Those involved included scientists from UBC, the BC Cancer Agency, BC Children's Hospital, the Centre for Heart Lung Innovation (HLI) at St. Paul's Hospital, and the PROOF Centre of Excellence. The study also involved researchers at Boston Children's Hospital, the London School of Hygiene & Tropical Medicine, and the Medical Research Council Unit - The Gambia, the Papua New Guinea Institute of Medical Research, the University of Melbourne and the University of Western Australia as well as Telethon Kids Institute in Perth, Australia.

The Expanded Program on Immunization Consortium (EPIC) contributed collectively to this study. EPIC is an association of academic centers around the world partnering to conduct systems biology studies in newborns and infants.

The study was supported in part by the NIH's National Institute of Allergy and Infectious Diseases as part of the Human Immunology Project Consortium and by the Precision Vaccines Program.

University of British Columbia

Related Vaccines Articles:

Understanding T cell activation could lead to new vaccines
Scientists could be one step closer to developing vaccines against viruses such as Zika, West Nile or HIV, according to Penn State College of Medicine researchers.
Vaccines do work for pandemic flu, says study
Vaccines are successful in preventing pandemic flu and reducing the number of patients hospitalized as a result of the illness, a study led by academics at the University of Nottingham has found.
Research could lead to better vaccines and new antivirals
Scientists at Sanford Burnham Prebys Medical Discovery Institute (SBP) have identified a new regulator of the innate immune response -- the immediate, natural immune response to foreign invaders.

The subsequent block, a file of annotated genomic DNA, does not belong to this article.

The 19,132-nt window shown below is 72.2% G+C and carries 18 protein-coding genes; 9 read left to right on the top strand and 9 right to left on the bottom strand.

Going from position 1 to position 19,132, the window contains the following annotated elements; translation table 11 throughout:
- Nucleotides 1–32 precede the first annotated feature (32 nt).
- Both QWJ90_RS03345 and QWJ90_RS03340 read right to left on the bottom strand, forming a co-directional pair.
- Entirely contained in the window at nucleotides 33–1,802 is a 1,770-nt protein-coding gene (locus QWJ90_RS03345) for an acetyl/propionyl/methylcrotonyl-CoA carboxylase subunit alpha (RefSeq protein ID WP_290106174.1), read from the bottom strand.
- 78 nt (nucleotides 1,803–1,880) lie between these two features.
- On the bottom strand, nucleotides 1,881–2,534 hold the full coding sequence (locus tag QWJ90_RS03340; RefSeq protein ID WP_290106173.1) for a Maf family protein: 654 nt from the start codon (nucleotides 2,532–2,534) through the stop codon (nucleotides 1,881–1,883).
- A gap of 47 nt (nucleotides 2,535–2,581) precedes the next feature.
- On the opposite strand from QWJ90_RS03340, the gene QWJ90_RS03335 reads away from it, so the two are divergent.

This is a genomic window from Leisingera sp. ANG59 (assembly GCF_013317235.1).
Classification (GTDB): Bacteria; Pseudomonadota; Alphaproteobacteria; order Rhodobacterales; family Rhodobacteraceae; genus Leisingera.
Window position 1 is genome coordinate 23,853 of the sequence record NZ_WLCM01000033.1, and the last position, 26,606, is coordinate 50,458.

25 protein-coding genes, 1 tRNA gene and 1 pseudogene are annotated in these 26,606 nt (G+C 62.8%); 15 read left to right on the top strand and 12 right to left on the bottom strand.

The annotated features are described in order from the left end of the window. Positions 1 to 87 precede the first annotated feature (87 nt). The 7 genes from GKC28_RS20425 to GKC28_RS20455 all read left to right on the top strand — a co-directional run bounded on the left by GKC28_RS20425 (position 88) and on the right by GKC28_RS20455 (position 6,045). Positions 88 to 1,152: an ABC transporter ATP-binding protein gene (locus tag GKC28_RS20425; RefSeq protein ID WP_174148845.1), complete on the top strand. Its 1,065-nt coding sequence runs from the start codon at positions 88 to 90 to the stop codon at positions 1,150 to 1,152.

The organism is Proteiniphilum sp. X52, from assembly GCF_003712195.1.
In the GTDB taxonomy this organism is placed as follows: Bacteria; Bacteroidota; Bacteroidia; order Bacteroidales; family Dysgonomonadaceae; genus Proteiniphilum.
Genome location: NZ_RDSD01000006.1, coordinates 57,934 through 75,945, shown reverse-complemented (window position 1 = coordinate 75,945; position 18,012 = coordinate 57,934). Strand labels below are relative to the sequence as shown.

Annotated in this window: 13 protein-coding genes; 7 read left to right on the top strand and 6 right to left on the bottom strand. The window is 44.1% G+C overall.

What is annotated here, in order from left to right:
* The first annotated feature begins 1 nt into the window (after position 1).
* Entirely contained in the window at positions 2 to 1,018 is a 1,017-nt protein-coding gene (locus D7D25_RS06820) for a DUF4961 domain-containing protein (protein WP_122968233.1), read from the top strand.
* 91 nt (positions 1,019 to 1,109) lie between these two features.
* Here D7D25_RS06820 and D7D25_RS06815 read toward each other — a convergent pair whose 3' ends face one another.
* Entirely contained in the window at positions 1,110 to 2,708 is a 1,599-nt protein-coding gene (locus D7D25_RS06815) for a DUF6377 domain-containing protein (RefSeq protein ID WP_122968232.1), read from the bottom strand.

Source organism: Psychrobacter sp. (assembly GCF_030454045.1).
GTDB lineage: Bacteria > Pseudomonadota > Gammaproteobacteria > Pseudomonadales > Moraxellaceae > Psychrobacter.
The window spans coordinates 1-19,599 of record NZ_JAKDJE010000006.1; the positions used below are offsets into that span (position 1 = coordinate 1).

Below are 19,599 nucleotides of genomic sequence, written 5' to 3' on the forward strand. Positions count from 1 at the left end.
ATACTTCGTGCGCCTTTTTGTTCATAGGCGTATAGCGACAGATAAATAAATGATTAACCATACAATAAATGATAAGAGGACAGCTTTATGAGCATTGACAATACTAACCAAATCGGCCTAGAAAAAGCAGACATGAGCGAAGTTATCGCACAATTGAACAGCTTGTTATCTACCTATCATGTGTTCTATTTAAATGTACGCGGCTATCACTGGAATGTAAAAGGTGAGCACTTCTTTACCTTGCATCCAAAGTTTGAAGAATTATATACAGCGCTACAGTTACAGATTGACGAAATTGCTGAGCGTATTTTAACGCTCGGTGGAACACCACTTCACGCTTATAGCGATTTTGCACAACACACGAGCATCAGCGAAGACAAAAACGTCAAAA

Toward opioid vaccines that can help prevent overdose fatalities
In 2014, the number of deaths from opioid overdoses in the US jumped to its highest level on record.
New, more effective strategy for producing flu vaccines
A team of researchers led by Yoshihiro Kawaoka, professor of pathobiological sciences at the University of Wisconsin-Madison School of Veterinary Medicine, has developed technology that could improve the production of vaccines that protect people from influenza B.
A method for storing vaccines at room temperature
Several simple and inexpensive techniques make it possible to store antiviral-vaccines at room temperature for several months.
Engineers design programmable RNA vaccines
MIT engineers have designed programmable RNA vaccines that could be rapidly manufactured and deployed.
Zika vaccines protect mice from infection
A single dose of either of two experimental Zika vaccines fully protected mice challenged with Zika virus four or eight weeks after receiving the inoculations.
Can we hypercharge vaccines?
Researchers at Boston Children's Hospital report that a fatty chemical naturally found in damaged tissues can induce an unexpected kind of immune response, causing immune cells to go into a 'hyperactive' state that is highly effective at rallying infection-fighting T-cells.
Vaccines: Don't leave home without them
While Americans should be fully vaccinated before travelling internationally to avoid infection with highly contagious diseases such as measles and hepatitis A, many are not, suggest two studies being presented at IDWeek 2015™.

Related Vaccines Reading:

Best Science Podcasts 2019

We have hand picked the best science podcasts for 2019. Sit back and enjoy new science podcasts updated daily from your favorite science news services and scientists.
Now Playing: TED Radio Hour

Do animals grieve? Do they have language or consciousness? For a long time, scientists resisted the urge to look for human qualities in animals. This hour, TED speakers explore how that is changing. Guests include biological anthropologist Barbara King, dolphin researcher Denise Herzing, primatologist Frans de Waal, and ecologist Carl Safina.
Now Playing: Science for the People

#SB2 2019 Science Birthday Minisode: Mary Golda Ross
Our second annual Science Birthday is here, and this year we celebrate the wonderful Mary Golda Ross, born 9 August 1908. She died in 2008 at age 99, but left a lasting mark on the science of rocketry and space exploration as an early woman in engineering, and one of the first Native Americans in engineering. Join Rachelle and Bethany for this very special birthday minisode celebrating Mary and her achievements. Thanks to our Patreons who make this show possible! Read more about Mary G. Ross: Interview with Mary Ross on Lash Publications International, by Laurel Sheppard Meet Mary Golda...